Although Glee already has an end date set for spring 2015, we still have about 25% of the show’s entire run to get through before then, so as much as things are winding down, they aren’t over. This week’s installment, “100,” is the first of two parts in which glee clubbers old and new come together to celebrate the New Directions in its final week of existence, before the series moves almost exclusively to New York, where it has been splitting its time for the past season and a half. It’s a bittersweet party as old feelings are dredged up and a couple of people try desperately to save the sinking ship.
If, and it’s a big if, the New Directions manage to escape Sue’s (Jane Lynch) draconian cuts, this will stand as the triumphant moment when everyone came together to save a beloved institution. If she succeeds, it’s one last happy time together, ending the group in the best of possible ways, everyone coming back and being together. As much as it’s dumb that the glee club is being disbanded, if it is, this really puts a bookend on the high school story for the majority of the cast, and will feel like satisfying closure. If it’s saved, though, it’ll be some last minute deus ex machina bit that will surely be disappointing, even though it’s the right thing to do.
This means Glee has painted itself into a corner. One path makes for a fitting story but comes across as phony, while the other choice doesn’t make sense for the story, but at least feels right. It seems Glee, unlike the unrealistic uber-genius Brittany S. Pierce (Heather Morris), can never quite make the math add up, continuously falling short of what it could and should be. I’ll miss Glee when it’s gone because television deserves a musical, but it will also be a relief to not have to write weekly columns for a series I’ve come to have such mixed feelings about, frequently frustrated at things so blatantly screwed up in a show I used to love.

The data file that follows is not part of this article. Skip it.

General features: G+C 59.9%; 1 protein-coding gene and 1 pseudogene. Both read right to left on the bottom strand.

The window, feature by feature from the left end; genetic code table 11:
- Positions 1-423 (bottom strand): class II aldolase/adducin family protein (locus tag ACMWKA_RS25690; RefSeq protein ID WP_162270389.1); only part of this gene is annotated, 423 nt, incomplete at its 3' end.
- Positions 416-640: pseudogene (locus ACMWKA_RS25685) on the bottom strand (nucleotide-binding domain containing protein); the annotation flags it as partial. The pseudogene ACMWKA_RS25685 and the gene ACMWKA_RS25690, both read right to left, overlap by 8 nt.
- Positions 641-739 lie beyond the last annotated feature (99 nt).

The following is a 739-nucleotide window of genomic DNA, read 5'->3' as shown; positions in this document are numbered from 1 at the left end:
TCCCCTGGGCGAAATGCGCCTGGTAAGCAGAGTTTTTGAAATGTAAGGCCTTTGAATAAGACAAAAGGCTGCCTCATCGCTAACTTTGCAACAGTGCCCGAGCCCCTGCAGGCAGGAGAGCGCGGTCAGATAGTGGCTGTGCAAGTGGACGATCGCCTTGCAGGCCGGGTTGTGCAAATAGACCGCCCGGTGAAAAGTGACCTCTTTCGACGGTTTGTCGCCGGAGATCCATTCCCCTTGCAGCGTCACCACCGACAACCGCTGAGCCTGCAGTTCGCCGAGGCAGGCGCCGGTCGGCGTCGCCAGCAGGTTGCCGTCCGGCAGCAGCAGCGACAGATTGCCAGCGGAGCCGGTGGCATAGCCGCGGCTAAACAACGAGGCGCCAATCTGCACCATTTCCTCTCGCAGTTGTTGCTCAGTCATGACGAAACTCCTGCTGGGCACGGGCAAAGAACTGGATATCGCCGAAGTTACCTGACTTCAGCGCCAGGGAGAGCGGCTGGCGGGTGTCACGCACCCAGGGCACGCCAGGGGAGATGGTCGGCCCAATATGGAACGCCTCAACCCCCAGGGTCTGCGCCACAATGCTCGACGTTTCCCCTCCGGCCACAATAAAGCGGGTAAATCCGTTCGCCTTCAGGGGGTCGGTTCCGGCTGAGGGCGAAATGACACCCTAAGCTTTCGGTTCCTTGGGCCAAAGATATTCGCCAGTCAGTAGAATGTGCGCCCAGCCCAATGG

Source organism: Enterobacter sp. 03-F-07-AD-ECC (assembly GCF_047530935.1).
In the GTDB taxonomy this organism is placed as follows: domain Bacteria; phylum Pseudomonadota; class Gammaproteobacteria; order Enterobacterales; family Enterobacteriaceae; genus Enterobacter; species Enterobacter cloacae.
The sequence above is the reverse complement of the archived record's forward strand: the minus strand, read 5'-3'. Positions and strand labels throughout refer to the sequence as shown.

As “100” starts, all of the graduated seniors (who are still alive) have dropped whatever was going on in their lives and come back to McKinley to spend the last week of the New Directions’ existence with the choir. Yep, apparently these kids have no lives.
They are joined first by April Rhodes (Kristin Chenoweth), then by Holly Holliday (Gwyneth Paltrow), who arrives with a bouncy, yet underwhelming, “Happy.” Their return is great for viewers, but it’s pretty far-fetched, women who encounter the group a couple of times putting their lives on hold for this club, even if they are flighty free-spirits. What’s more, if the glee club is saved, it will come from these two recurring players, not our main heroes. April thinks she has a solution in “100,” until Sue thwarts it. But the episode ends with April and Holly vowing to finish their wine, then work on a plan. How come they care more about the New Directions than those who are part of the group?